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Religious Tolerance logo

Employment discrimination on the
basis of sexual orientation & gender identity

Other developments

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Presidential executive action during the late 1990s:

bullet1998-MAY-28: President Clinton signed executive order 11478 which bans discrimination against employees in the executive branch of the federal government on the basis of their sexual orientation and gender. In a statement, Clinton said:

"The order provides a uniform policy for the federal government to prohibit discrimination based on sexual orientation in the federal civilian workforce and states that policy for the first time in an executive order of the president."

Thus ended a 41 year struggle to ban anti-gay discrimination among federal civilian employees. The order protects everyone: gays, lesbians, bisexuals, heterosexuals, men and women, from discrimination. This order follows one passed by President Nixon which had banned discrimination on the basis of race, color and religion. Some speculate that the order might also apply to private firms doing business with the government.

Uniformed members of the Armed Services are not included. They have very limited rights under the "don't ask, don't tell" policy.

Sexual orientation is not covered by the 1964 Civil Rights Act. This means that heterosexuals, bisexuals, gays and lesbians cannot bring bias complaints to the Equal Employment Opportunity Commission (EEOC).

Gary Bauer of the fundamentalist Christian advocacy group Family Research Council, called on Congress to rescind the "outrageous" executive order. He said that the order might affect more than federal employees, "... possibly anyone who received a federal grant or contract with the federal government. ... In other words, it will force a special preference for homosexuality into government and private workplaces." Bauer appears to be unfamiliar with the executive wording which does not mention homosexuals or homosexuality. It protects persons of all sexual orientations equally.

According to the Washington Times, House Majority Leader Dick Armey (R-TX) said:

"Once again this Administration pushes extreme policies on behalf of a narrow special interest group. ... I call on the president to reconsider this decision."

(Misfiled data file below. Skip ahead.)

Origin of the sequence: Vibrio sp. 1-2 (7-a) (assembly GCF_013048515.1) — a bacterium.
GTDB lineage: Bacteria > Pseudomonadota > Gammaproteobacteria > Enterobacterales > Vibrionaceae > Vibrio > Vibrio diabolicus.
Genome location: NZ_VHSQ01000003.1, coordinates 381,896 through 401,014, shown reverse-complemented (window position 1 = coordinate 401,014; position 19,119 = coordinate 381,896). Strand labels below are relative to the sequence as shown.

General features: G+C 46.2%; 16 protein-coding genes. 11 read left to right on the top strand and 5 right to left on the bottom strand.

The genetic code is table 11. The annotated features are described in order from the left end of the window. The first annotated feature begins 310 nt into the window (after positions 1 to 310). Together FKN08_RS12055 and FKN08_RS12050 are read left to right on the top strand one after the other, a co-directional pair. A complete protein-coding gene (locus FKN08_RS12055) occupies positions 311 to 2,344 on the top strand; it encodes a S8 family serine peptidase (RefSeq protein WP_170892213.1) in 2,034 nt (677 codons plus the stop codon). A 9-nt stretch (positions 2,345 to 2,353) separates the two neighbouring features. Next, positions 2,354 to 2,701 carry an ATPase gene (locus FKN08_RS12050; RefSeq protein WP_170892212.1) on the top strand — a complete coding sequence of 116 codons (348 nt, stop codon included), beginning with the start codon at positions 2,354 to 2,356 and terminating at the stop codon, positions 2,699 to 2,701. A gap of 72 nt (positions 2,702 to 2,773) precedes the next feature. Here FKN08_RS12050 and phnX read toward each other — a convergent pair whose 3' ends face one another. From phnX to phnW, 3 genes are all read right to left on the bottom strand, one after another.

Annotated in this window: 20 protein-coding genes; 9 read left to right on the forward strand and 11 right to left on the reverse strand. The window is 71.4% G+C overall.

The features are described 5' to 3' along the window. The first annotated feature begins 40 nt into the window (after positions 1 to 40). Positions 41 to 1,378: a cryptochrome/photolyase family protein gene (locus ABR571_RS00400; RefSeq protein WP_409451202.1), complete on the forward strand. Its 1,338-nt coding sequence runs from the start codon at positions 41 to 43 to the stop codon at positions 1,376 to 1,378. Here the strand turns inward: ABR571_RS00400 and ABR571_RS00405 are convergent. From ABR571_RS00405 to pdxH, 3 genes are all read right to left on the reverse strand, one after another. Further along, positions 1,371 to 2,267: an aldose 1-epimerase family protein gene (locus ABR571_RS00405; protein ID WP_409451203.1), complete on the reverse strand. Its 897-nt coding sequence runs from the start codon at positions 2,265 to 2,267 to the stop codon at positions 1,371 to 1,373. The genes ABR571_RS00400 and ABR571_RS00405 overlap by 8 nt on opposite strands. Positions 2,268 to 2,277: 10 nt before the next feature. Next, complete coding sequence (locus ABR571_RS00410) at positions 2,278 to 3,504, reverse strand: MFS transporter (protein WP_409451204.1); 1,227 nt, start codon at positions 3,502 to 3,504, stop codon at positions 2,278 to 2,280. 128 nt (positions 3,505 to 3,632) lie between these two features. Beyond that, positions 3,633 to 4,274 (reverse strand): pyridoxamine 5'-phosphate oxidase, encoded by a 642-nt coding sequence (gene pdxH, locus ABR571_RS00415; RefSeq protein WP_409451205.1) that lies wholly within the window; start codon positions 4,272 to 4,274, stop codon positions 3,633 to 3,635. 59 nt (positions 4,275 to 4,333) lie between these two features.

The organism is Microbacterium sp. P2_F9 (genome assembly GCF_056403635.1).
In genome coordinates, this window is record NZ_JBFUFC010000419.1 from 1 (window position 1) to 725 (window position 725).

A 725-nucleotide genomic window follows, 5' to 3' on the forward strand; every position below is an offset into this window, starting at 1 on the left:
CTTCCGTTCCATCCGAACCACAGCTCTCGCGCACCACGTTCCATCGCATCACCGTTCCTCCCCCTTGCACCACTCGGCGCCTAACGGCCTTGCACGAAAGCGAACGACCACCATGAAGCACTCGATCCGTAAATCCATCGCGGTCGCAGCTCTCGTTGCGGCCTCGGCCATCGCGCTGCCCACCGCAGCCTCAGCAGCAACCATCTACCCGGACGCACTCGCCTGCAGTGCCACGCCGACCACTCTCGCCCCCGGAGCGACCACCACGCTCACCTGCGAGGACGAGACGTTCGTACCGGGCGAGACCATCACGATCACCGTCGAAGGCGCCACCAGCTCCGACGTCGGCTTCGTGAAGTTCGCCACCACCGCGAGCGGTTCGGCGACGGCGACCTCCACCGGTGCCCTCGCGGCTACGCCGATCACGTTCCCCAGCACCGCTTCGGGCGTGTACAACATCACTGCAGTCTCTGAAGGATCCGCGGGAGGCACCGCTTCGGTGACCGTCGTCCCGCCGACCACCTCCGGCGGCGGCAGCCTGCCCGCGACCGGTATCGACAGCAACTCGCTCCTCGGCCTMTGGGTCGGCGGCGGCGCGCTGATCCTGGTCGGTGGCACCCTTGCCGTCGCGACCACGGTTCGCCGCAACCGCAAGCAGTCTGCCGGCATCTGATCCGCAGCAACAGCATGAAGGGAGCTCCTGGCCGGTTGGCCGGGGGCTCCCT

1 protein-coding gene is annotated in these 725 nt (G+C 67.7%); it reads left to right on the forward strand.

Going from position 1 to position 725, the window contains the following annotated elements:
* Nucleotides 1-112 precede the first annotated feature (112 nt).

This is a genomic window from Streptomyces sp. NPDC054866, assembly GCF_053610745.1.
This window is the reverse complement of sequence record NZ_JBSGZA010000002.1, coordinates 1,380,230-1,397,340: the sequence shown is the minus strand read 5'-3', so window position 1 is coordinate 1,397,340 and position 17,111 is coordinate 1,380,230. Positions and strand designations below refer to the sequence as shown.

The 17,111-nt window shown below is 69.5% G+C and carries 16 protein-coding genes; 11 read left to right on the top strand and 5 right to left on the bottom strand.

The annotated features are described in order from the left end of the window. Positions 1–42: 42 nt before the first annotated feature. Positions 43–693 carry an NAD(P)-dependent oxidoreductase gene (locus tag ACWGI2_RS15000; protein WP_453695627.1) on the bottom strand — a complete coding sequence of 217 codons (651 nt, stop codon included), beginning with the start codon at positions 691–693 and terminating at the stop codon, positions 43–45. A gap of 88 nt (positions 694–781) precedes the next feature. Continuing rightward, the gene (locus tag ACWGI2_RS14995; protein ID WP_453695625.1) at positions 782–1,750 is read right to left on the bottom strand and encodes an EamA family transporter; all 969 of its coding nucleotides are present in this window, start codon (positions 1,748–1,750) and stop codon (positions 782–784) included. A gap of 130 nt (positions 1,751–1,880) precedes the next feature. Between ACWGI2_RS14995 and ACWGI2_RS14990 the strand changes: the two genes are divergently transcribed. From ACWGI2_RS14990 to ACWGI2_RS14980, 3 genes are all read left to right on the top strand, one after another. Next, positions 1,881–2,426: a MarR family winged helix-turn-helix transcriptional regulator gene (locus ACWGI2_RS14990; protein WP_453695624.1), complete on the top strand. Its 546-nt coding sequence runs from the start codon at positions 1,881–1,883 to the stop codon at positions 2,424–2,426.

Even as early as the mid to late 1990s, polls showed that 70 to 80% of American adults favored an end to discrimination on the basis of an employees sexual orientation. Three out of four Americans arenot a narrow special interest group. 5

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bulletIn 1998-JUN House Majority Whip Tom DeLay, (R-TX), and three other Republicans attempted to obtain support to overturn the executive order. He said:

"We hope we are moving in this country toward a time when there will be no need to grant special rights and privileges to any group over any other.'' 

That is a laudable goal. However, it will take a lot of time before racism, sexism, homophobia, transphobia, xenophobia, etc. are eliminated.

bullet1998-AUG-5: Representative Joel Hefley (R-CO) initiated an amendment which would have overturned President Clinton's executive order. It was soundly defeated by a vote of 252 to 176. In an unusual move, 63 Republicans joined 188 Democrats and one Independent to vote against the measure. This represents the highest level of Republican support for any gay rights issue up until that time. 161 Republicans and 15 Democrats voted for the amendment. This is the first time that Congress has voted in favor of a policy of protecting against discrimination based on sexual orientation. President Clinton responded:

"I am gratified that the House has defeated an attempt to overturn my executive order providing a uniform policy to prohibit discrimination based on sexual orientation in the federal civilian workforce...This vote reflected the values of our nation...The American people believe in fairness, not discrimination."